Learning to Communicate

Communicating with someone who experiences a brain disorder can be challenging. Here are six tips:

1. Use short, clear, and direct sentences. Long, involved explanations are difficult for people with mental illness to handle. They will tune you out.

2. Keep the content of communications simple. Cover only one topic at a time. Give only one direction at a time.

3. Do what you can to keep the “stimulation level” as low as possible. A loud voice, an insistent manner, making accusations and criticisms are painfully defeating for anyone who suffers from a brain disorder.

4. If your relative appears withdrawn and uncommunicative, back off for a while.

5. Assume that some of what you say to your ill relative will “fall through the cracks.” Be patient. You might have to repeat instructions and directions.

6. Be pleasant, but firm. If you do not “waffle” or undermine what you are expressing, your loved one will not as readily misinterpret it. Communications are our “boundaries” in dealing with others. Make sure your boundaries are clear.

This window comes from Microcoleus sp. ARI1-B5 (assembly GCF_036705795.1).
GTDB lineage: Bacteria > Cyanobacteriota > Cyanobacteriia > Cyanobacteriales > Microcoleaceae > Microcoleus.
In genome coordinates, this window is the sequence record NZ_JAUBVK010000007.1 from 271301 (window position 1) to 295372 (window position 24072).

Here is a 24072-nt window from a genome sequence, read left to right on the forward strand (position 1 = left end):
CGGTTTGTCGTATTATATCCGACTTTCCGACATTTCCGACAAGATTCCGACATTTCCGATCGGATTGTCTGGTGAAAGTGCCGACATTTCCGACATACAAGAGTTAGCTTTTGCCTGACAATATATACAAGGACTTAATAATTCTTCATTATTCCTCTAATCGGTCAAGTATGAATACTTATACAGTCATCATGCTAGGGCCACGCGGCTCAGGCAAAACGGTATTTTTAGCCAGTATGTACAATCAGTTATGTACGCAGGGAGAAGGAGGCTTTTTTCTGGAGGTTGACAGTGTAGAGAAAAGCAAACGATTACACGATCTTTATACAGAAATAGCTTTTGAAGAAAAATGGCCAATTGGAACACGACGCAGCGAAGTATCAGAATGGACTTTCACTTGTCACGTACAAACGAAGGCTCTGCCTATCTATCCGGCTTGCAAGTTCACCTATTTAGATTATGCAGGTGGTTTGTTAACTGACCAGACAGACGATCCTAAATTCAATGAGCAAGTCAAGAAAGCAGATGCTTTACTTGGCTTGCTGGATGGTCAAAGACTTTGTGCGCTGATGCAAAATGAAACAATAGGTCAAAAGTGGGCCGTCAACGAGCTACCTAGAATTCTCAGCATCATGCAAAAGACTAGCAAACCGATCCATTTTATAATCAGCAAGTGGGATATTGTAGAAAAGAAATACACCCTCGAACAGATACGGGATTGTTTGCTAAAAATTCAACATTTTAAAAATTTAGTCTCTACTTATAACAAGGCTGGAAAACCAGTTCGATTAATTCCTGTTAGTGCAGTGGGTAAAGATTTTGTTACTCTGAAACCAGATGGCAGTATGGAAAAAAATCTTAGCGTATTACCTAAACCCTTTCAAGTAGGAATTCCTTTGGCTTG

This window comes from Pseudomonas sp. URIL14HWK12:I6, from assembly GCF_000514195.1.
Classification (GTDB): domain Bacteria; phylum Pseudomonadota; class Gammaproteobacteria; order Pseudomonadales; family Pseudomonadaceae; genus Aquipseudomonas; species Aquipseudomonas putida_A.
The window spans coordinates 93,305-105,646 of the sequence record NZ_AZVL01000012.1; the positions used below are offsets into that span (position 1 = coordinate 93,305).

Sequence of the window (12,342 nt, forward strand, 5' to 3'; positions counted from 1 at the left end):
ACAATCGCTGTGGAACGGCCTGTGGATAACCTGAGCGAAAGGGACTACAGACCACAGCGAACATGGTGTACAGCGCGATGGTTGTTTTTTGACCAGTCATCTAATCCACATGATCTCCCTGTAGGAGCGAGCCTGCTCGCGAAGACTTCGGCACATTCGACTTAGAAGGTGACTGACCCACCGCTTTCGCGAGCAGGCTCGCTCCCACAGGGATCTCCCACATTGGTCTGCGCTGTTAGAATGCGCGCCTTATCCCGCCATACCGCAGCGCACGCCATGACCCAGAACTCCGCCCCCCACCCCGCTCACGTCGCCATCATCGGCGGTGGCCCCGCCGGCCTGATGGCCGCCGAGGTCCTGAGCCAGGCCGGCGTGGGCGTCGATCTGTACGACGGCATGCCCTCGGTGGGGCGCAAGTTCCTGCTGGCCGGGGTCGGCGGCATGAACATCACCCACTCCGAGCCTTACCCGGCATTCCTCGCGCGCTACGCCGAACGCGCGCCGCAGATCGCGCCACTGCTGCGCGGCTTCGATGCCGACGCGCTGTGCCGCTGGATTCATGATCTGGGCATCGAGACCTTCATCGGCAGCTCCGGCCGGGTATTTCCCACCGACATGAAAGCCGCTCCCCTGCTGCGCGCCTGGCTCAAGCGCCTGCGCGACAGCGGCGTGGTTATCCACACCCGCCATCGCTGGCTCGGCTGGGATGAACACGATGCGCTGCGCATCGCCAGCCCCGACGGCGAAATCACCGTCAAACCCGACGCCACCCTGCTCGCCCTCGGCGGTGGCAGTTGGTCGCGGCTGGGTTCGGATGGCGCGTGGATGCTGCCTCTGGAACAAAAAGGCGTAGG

From the National Alliance on Mental Illness Family to Family Education course.

Dorothy Ruppert, Author of “God Placed Her in My Path – Lessons Learned from the Furnace of Bipolar Disorder.”

About dorothyruppert

Author of two books - God Placed Her in My Path - Lessons Learned From the Furnace of Bipolar Disorder -Sixty Days of Grace - God's Sufficiency for the Journey
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1 Response to Learning to Communicate

  1. I wish more people would read instructions like these. I find that, most often, it’s the direct verbal attacks on my person (judgement laden accusations) that cause me to spin into another dimension and shut down. WRITE ON!

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